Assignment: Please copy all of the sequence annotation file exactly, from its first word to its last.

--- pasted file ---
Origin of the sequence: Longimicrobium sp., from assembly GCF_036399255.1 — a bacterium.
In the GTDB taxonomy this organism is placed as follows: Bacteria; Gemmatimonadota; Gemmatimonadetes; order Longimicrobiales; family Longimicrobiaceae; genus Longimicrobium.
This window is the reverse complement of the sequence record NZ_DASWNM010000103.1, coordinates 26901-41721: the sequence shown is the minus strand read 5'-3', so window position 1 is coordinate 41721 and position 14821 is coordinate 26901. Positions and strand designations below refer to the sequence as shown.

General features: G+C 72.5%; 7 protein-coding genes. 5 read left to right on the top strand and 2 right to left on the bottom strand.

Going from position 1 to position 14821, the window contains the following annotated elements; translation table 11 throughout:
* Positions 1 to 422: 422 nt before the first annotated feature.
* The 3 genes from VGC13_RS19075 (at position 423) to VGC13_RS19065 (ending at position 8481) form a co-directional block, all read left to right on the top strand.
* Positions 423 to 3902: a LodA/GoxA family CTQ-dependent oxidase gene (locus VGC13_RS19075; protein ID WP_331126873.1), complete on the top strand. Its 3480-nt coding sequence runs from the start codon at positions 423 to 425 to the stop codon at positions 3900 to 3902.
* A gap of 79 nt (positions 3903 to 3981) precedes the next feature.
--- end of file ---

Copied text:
Origin of the sequence: Longimicrobium sp., from assembly GCF_036399255.1 — a bacterium.
In the GTDB taxonomy this organism is placed as follows: Bacteria; Gemmatimonadota; Gemmatimonadetes; order Longimicrobiales; family Longimicrobiaceae; genus Longimicrobium.
This window is the reverse complement of the sequence record NZ_DASWNM010000103.1, coordinates 26901-41721: the sequence shown is the minus strand read 5'-3', so window position 1 is coordinate 41721 and position 14821 is coordinate 26901. Positions and strand designations below refer to the sequence as shown.

General features: G+C 72.5%; 7 protein-coding genes. 5 read left to right on the top strand and 2 right to left on the bottom strand.

Going from position 1 to position 14821, the window contains the following annotated elements; translation table 11 throughout:
* Positions 1 to 422: 422 nt before the first annotated feature.
* The 3 genes from VGC13_RS19075 (at position 423) to VGC13_RS19065 (ending at position 8481) form a co-directional block, all read left to right on the top strand.
* Positions 423 to 3902: a LodA/GoxA family CTQ-dependent oxidase gene (locus VGC13_RS19075; protein ID WP_331126873.1), complete on the top strand. Its 3480-nt coding sequence runs from the start codon at positions 423 to 425 to the stop codon at positions 3900 to 3902.
* A gap of 79 nt (positions 3903 to 3981) precedes the next feature.